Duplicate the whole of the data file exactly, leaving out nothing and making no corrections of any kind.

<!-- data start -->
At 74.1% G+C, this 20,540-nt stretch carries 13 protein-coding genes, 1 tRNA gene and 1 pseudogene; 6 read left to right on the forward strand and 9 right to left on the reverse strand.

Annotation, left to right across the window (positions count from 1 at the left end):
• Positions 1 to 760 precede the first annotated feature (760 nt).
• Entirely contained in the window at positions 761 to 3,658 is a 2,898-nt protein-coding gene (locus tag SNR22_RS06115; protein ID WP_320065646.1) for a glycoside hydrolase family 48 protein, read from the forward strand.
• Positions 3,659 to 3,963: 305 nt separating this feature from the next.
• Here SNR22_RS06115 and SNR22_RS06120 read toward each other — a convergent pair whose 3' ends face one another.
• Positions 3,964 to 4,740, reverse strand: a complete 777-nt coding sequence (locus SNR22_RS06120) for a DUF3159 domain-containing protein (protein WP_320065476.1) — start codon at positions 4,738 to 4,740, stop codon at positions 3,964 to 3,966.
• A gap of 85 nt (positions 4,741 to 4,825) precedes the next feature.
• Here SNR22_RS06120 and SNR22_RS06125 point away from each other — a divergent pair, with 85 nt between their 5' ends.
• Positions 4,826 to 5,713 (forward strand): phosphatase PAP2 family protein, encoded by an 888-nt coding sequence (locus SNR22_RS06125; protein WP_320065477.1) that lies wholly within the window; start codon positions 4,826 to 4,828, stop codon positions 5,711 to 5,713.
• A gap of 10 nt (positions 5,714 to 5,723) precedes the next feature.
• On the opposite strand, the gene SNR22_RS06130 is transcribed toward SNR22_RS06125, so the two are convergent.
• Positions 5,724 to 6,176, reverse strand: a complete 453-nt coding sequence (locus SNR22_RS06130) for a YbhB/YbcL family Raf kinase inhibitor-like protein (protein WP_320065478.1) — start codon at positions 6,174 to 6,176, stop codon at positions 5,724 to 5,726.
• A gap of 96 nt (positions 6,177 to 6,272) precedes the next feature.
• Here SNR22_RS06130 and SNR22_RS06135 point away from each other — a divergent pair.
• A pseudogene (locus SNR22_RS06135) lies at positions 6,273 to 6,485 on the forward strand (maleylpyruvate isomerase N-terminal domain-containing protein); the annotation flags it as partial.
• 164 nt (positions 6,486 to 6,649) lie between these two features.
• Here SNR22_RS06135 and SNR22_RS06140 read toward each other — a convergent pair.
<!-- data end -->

At 74.1% G+C, this 20,540-nt stretch carries 13 protein-coding genes, 1 tRNA gene and 1 pseudogene; 6 read left to right on the forward strand and 9 right to left on the reverse strand.

Annotation, left to right across the window (positions count from 1 at the left end):
• Positions 1 to 760 precede the first annotated feature (760 nt).
• Entirely contained in the window at positions 761 to 3,658 is a 2,898-nt protein-coding gene (locus tag SNR22_RS06115; protein ID WP_320065646.1) for a glycoside hydrolase family 48 protein, read from the forward strand.
• Positions 3,659 to 3,963: 305 nt separating this feature from the next.
• Here SNR22_RS06115 and SNR22_RS06120 read toward each other — a convergent pair whose 3' ends face one another.
• Positions 3,964 to 4,740, reverse strand: a complete 777-nt coding sequence (locus SNR22_RS06120) for a DUF3159 domain-containing protein (protein WP_320065476.1) — start codon at positions 4,738 to 4,740, stop codon at positions 3,964 to 3,966.
• A gap of 85 nt (positions 4,741 to 4,825) precedes the next feature.
• Here SNR22_RS06120 and SNR22_RS06125 point away from each other — a divergent pair, with 85 nt between their 5' ends.
• Positions 4,826 to 5,713 (forward strand): phosphatase PAP2 family protein, encoded by an 888-nt coding sequence (locus SNR22_RS06125; protein WP_320065477.1) that lies wholly within the window; start codon positions 4,826 to 4,828, stop codon positions 5,711 to 5,713.
• A gap of 10 nt (positions 5,714 to 5,723) precedes the next feature.
• On the opposite strand, the gene SNR22_RS06130 is transcribed toward SNR22_RS06125, so the two are convergent.
• Positions 5,724 to 6,176, reverse strand: a complete 453-nt coding sequence (locus SNR22_RS06130) for a YbhB/YbcL family Raf kinase inhibitor-like protein (protein WP_320065478.1) — start codon at positions 6,174 to 6,176, stop codon at positions 5,724 to 5,726.
• A gap of 96 nt (positions 6,177 to 6,272) precedes the next feature.
• Here SNR22_RS06130 and SNR22_RS06135 point away from each other — a divergent pair.
• A pseudogene (locus SNR22_RS06135) lies at positions 6,273 to 6,485 on the forward strand (maleylpyruvate isomerase N-terminal domain-containing protein); the annotation flags it as partial.
• 164 nt (positions 6,486 to 6,649) lie between these two features.
• Here SNR22_RS06135 and SNR22_RS06140 read toward each other — a convergent pair.